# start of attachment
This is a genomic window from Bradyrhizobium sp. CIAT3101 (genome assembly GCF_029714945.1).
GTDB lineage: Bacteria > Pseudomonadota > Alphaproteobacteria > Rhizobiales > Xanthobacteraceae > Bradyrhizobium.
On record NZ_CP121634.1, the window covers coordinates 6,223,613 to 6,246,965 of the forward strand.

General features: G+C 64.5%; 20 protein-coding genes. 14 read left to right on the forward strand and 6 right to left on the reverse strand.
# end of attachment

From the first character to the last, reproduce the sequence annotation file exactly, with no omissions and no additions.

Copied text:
This is a genomic window from Bradyrhizobium sp. CIAT3101 (genome assembly GCF_029714945.1).
GTDB lineage: Bacteria > Pseudomonadota > Alphaproteobacteria > Rhizobiales > Xanthobacteraceae > Bradyrhizobium.
On record NZ_CP121634.1, the window covers coordinates 6,223,613 to 6,246,965 of the forward strand.

General features: G+C 64.5%; 20 protein-coding genes. 14 read left to right on the forward strand and 6 right to left on the reverse strand.